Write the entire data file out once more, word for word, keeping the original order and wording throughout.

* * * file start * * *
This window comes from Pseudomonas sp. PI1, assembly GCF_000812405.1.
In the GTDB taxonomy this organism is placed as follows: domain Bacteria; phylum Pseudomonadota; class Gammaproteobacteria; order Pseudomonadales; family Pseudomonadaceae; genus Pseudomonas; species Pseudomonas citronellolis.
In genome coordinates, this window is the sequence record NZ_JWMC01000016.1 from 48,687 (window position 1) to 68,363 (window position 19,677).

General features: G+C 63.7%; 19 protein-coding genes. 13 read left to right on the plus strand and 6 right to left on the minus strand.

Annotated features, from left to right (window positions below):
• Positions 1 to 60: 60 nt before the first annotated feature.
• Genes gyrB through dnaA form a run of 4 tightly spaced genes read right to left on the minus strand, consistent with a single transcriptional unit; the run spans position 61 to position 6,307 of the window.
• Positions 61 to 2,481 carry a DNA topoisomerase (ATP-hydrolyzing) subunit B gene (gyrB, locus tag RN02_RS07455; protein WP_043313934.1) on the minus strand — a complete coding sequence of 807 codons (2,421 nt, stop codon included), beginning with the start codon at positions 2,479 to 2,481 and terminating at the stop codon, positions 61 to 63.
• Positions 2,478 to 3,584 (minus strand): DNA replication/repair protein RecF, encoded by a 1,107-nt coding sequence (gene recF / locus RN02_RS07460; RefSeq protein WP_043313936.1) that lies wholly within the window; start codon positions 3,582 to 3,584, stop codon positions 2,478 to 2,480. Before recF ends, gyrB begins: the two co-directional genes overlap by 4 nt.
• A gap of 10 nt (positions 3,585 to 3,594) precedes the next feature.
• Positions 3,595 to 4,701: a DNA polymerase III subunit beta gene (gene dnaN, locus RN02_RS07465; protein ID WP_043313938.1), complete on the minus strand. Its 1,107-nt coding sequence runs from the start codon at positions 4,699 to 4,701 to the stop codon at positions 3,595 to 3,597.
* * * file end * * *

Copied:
This window comes from Pseudomonas sp. PI1, assembly GCF_000812405.1.
In the GTDB taxonomy this organism is placed as follows: domain Bacteria; phylum Pseudomonadota; class Gammaproteobacteria; order Pseudomonadales; family Pseudomonadaceae; genus Pseudomonas; species Pseudomonas citronellolis.
In genome coordinates, this window is the sequence record NZ_JWMC01000016.1 from 48,687 (window position 1) to 68,363 (window position 19,677).

General features: G+C 63.7%; 19 protein-coding genes. 13 read left to right on the plus strand and 6 right to left on the minus strand.

Annotated features, from left to right (window positions below):
• Positions 1 to 60: 60 nt before the first annotated feature.
• Genes gyrB through dnaA form a run of 4 tightly spaced genes read right to left on the minus strand, consistent with a single transcriptional unit; the run spans position 61 to position 6,307 of the window.
• Positions 61 to 2,481 carry a DNA topoisomerase (ATP-hydrolyzing) subunit B gene (gyrB, locus tag RN02_RS07455; protein WP_043313934.1) on the minus strand — a complete coding sequence of 807 codons (2,421 nt, stop codon included), beginning with the start codon at positions 2,479 to 2,481 and terminating at the stop codon, positions 61 to 63.
• Positions 2,478 to 3,584 (minus strand): DNA replication/repair protein RecF, encoded by a 1,107-nt coding sequence (gene recF / locus RN02_RS07460; RefSeq protein WP_043313936.1) that lies wholly within the window; start codon positions 3,582 to 3,584, stop codon positions 2,478 to 2,480. Before recF ends, gyrB begins: the two co-directional genes overlap by 4 nt.
• A gap of 10 nt (positions 3,585 to 3,594) precedes the next feature.
• Positions 3,595 to 4,701: a DNA polymerase III subunit beta gene (gene dnaN, locus RN02_RS07465; protein ID WP_043313938.1), complete on the minus strand. Its 1,107-nt coding sequence runs from the start codon at positions 4,699 to 4,701 to the stop codon at positions 3,595 to 3,597.